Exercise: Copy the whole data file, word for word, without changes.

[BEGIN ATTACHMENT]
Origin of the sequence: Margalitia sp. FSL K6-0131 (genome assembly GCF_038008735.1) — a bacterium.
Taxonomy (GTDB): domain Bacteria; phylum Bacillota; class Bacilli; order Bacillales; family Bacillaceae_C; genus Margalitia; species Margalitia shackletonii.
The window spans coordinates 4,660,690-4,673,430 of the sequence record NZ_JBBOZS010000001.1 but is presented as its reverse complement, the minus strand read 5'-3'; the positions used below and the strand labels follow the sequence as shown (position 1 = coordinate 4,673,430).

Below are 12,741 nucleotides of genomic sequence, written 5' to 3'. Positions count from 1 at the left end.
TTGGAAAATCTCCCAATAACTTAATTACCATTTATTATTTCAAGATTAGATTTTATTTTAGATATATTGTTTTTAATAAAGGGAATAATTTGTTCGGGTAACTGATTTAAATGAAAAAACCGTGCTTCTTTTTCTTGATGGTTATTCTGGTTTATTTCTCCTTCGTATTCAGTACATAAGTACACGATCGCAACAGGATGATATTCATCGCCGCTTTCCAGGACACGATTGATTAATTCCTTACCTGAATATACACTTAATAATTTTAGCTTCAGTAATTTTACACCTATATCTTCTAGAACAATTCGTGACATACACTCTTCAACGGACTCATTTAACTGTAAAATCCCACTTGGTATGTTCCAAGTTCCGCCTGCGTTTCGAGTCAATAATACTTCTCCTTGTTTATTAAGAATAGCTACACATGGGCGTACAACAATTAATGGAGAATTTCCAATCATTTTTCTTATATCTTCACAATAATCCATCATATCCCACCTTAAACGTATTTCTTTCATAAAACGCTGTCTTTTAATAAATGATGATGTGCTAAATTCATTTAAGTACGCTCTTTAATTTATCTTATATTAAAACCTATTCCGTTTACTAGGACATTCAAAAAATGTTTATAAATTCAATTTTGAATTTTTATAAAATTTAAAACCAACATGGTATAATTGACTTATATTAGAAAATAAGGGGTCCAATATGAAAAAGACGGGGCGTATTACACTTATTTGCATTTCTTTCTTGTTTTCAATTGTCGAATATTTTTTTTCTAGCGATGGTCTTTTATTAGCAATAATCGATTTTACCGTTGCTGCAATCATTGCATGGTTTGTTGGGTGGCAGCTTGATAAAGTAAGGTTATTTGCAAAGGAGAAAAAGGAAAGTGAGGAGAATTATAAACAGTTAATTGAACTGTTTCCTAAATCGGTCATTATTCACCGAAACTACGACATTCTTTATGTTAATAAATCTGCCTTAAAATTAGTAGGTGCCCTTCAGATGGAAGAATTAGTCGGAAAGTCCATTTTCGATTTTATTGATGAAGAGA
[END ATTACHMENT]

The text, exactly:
Origin of the sequence: Margalitia sp. FSL K6-0131 (genome assembly GCF_038008735.1) — a bacterium.
Taxonomy (GTDB): domain Bacteria; phylum Bacillota; class Bacilli; order Bacillales; family Bacillaceae_C; genus Margalitia; species Margalitia shackletonii.
The window spans coordinates 4,660,690-4,673,430 of the sequence record NZ_JBBOZS010000001.1 but is presented as its reverse complement, the minus strand read 5'-3'; the positions used below and the strand labels follow the sequence as shown (position 1 = coordinate 4,673,430).

Below are 12,741 nucleotides of genomic sequence, written 5' to 3'. Positions count from 1 at the left end.
TTGGAAAATCTCCCAATAACTTAATTACCATTTATTATTTCAAGATTAGATTTTATTTTAGATATATTGTTTTTAATAAAGGGAATAATTTGTTCGGGTAACTGATTTAAATGAAAAAACCGTGCTTCTTTTTCTTGATGGTTATTCTGGTTTATTTCTCCTTCGTATTCAGTACATAAGTACACGATCGCAACAGGATGATATTCATCGCCGCTTTCCAGGACACGATTGATTAATTCCTTACCTGAATATACACTTAATAATTTTAGCTTCAGTAATTTTACACCTATATCTTCTAGAACAATTCGTGACATACACTCTTCAACGGACTCATTTAACTGTAAAATCCCACTTGGTATGTTCCAAGTTCCGCCTGCGTTTCGAGTCAATAATACTTCTCCTTGTTTATTAAGAATAGCTACACATGGGCGTACAACAATTAATGGAGAATTTCCAATCATTTTTCTTATATCTTCACAATAATCCATCATATCCCACCTTAAACGTATTTCTTTCATAAAACGCTGTCTTTTAATAAATGATGATGTGCTAAATTCATTTAAGTACGCTCTTTAATTTATCTTATATTAAAACCTATTCCGTTTACTAGGACATTCAAAAAATGTTTATAAATTCAATTTTGAATTTTTATAAAATTTAAAACCAACATGGTATAATTGACTTATATTAGAAAATAAGGGGTCCAATATGAAAAAGACGGGGCGTATTACACTTATTTGCATTTCTTTCTTGTTTTCAATTGTCGAATATTTTTTTTCTAGCGATGGTCTTTTATTAGCAATAATCGATTTTACCGTTGCTGCAATCATTGCATGGTTTGTTGGGTGGCAGCTTGATAAAGTAAGGTTATTTGCAAAGGAGAAAAAGGAAAGTGAGGAGAATTATAAACAGTTAATTGAACTGTTTCCTAAATCGGTCATTATTCACCGAAACTACGACATTCTTTATGTTAATAAATCTGCCTTAAAATTAGTAGGTGCCCTTCAGATGGAAGAATTAGTCGGAAAGTCCATTTTCGATTTTATTGATGAAGAGA